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Breaking the silence on domestic violence – every step of the way

October 31, 2019   ·   0 Comments

The stats are sobering and they might shock people into silence, but as much as they shocked students at St. Andrew’s College last year, it has inspired them to double down on their efforts to break that silence and be a part of the change.

This year, the local independent school is teaming up with Yellow Brick House to break the silence on domestic violence by hosting Step in My Shoes, a fundraiser for the women’s shelter which will see hundreds lace up the shoes of their choice – including laceless stilettoes – to help end violence against women and children.

The third annual Step in My Shoes walk will take place at St. Andrews’ expansive campus next Sunday, November 3, with a goal of raising $60,000 to provide women and children escaping violence with 365 nights of safety.

“Experiencing the event last year, I think, was quite shocking for our boys,” says Joe Commisso, Head of Community Service at SAC. “We took about 10 boys to the event last year and it brought attention to an issue that needs attention. As an all-boys school, it is our duty to ensure our boys are educated in issues such as domestic violence and making sure they are able to be a part of the change. As young men, they are going to be the generation that can really push forward and ensure we’re doing our part in making a difference.”

Yellow Brick House is committed to providing life-saving services and prevention programs to individuals, families and communities impacted by violence. According to Lorris Herenda, Executive Director of Yellow Brick House, domestic violence impacts one in four women in Canada and their children.

“The issue of domestic violence has reached epidemic proportions and that often results in disastrous outcomes where a woman is killed every six days,” she says. “If you count the number of women and children and family members that are killed, a person is killed every two and a half days in Canada as a result of domestic violence. We’re hoping with our involvement with St. Andrew’s College, we’re going to break that silence that surrounds domestic violence because in order to work towards prevention and elimination eventually of domestic violence, we need to have the courage to speak, we need to have the courage to inform each other, to get young men involved.”

Men, women and children are all invited to take part in this event, raising money in the process, because it is essential that everyone understand that even if they don’t feel domestic violence has impacted them directly, that is a misconception.

“It impacts them as a community when somebody is killed and somebody is suffering,” she adds. “We know there are over 360,000 children currently attending schools who are living in violent homes, so even though you may not be personally impacted by it, you’re sitting beside a child in a classroom who is impacted by that. The young men at St. Andrew’s College, not only are they getting exceptional education, they’re also developing their social accountability and responsibility because these are our future leaders and they will lead with their voices towards gender equality, gender equity, pay equity, whatever we need to remove the oppression that is affecting women and children in the community.”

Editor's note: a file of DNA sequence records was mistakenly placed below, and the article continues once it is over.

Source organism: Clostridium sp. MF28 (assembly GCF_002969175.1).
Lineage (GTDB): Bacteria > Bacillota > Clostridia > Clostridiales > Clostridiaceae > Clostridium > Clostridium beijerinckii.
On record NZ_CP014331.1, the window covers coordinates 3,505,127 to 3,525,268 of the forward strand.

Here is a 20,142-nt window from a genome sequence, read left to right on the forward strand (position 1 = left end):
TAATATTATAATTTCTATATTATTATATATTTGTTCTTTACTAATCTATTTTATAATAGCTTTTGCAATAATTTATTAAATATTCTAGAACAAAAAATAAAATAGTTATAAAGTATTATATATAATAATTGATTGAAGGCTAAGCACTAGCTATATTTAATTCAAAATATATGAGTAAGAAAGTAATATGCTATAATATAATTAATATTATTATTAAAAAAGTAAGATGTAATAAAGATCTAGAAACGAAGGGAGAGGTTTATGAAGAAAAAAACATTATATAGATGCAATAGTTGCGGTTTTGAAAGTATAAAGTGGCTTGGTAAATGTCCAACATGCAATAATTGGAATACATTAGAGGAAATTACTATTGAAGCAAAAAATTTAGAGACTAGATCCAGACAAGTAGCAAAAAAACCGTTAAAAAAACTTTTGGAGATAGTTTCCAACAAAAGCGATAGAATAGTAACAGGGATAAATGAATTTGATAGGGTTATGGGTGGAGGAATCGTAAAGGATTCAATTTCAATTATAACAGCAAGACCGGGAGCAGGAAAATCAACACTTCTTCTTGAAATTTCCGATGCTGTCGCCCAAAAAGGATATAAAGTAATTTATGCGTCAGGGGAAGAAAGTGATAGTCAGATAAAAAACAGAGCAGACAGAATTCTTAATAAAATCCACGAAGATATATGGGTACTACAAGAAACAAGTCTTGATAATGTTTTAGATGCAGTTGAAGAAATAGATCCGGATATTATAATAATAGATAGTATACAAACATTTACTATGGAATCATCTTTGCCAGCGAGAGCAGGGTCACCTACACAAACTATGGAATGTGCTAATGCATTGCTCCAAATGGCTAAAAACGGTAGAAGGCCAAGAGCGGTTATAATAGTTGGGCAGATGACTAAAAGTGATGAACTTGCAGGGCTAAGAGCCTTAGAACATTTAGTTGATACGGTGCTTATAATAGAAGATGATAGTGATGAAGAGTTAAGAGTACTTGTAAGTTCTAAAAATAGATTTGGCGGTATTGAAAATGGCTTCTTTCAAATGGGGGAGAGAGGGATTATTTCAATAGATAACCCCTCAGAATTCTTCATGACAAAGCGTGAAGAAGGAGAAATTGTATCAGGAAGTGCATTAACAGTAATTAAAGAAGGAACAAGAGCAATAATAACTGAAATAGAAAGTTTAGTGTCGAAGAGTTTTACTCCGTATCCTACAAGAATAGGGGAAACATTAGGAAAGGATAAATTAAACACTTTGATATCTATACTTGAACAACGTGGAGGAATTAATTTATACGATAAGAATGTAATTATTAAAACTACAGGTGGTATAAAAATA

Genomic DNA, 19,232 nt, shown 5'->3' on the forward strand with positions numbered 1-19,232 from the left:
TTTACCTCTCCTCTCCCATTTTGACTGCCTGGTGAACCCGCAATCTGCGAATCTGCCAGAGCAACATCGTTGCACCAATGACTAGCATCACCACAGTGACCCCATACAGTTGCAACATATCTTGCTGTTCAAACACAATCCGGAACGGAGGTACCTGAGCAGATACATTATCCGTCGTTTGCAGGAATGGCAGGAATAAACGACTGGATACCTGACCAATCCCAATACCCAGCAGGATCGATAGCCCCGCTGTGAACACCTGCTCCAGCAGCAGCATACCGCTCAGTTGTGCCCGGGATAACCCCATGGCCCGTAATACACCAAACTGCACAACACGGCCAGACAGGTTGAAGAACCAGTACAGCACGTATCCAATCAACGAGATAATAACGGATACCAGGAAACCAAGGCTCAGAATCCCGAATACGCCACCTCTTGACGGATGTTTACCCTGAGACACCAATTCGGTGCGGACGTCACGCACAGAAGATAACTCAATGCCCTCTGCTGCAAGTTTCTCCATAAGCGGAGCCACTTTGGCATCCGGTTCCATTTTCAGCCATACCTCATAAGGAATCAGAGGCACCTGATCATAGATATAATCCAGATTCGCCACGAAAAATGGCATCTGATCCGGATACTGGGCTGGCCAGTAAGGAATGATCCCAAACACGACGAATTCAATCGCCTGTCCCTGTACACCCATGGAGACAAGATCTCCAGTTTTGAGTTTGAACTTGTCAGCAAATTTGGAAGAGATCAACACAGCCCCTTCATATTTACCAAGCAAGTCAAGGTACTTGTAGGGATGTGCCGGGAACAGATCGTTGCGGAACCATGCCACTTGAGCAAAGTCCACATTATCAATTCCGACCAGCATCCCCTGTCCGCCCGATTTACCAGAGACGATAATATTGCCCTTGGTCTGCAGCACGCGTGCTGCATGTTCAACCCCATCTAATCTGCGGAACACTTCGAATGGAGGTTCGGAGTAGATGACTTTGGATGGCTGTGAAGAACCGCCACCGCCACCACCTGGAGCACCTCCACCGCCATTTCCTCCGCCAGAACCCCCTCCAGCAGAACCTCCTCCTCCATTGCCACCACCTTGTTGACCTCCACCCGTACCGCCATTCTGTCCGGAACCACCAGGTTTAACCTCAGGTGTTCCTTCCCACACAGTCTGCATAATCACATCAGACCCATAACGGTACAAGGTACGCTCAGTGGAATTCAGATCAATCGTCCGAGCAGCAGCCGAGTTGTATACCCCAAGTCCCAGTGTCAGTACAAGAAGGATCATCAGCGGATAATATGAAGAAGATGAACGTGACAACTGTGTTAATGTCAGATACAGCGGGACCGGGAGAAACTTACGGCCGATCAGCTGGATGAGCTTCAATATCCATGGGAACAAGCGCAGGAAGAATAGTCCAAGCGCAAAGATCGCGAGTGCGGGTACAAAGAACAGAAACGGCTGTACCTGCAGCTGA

Last year’s walk, which took place at Upper Canada Mall, was the first time SAC students had the chance to take part. It was something of a challenge for the school, adds Mr. Commisso with a laugh, as he had to hit every area thrift store to find high heels big enough for the young men attending the school, but it was all worthwhile. This year, rules surrounding footwear have been relaxed – come as you are, even if you want to wear flip flips – and the campus is ready to make an impact.

“The boys realised it takes a little bit of effort to make a world of difference and I think that’s what they are really interested in doing with this event,” he says. “We have a beautiful campus we like to share with everyone we can, so this was just a match made in heaven.”

From the perspective of Yellow Brick House, the objectives are twofold: as a charity that works with over 5,300 women and children every single year, they have wait lists for their 51 shelter beds and cribs, along with their counselling programs, family court support program, and group support programs. Every dollar raised – and every step taken – will take them closer to reducing their waitlists for people hoping to recover from trauma.

“In addition to the fundraising, we’re also counting on raising awareness,” says Ms. Herenda. “This is a topic people don’t like to talk about. It’s wrapped in shame. Women feel ashamed. There is a misconception in the community that domestic violence only happens to a select group of people and one thing the boys learned last year is that it can happen to anybody. It crosses all cultural and socio-economic barriers.

“We need to change the language around domestic violence. We often hear, ‘Why doesn’t she just leave?’; the accountability is not with her leaving, the accountability should be with the perpetrator that is committing the crimes against his partner, his children and family members. I believe that the young generation is really taking a look at this issue and consciously they will be changing the language; how they speak to each other, how they address the girls they associate with, how they position themselves even in social media. It is that breaking the silence, changing the language and changing the attitudes a step at a time.”

For more information on Break The Silence: Step in My Shoes, including how to register and/or donate to a participant, visit yellowbrickhouse.akaraisin.com/ui/BreakTheSilenceStepinMyShoes.

By Brock Weir



         

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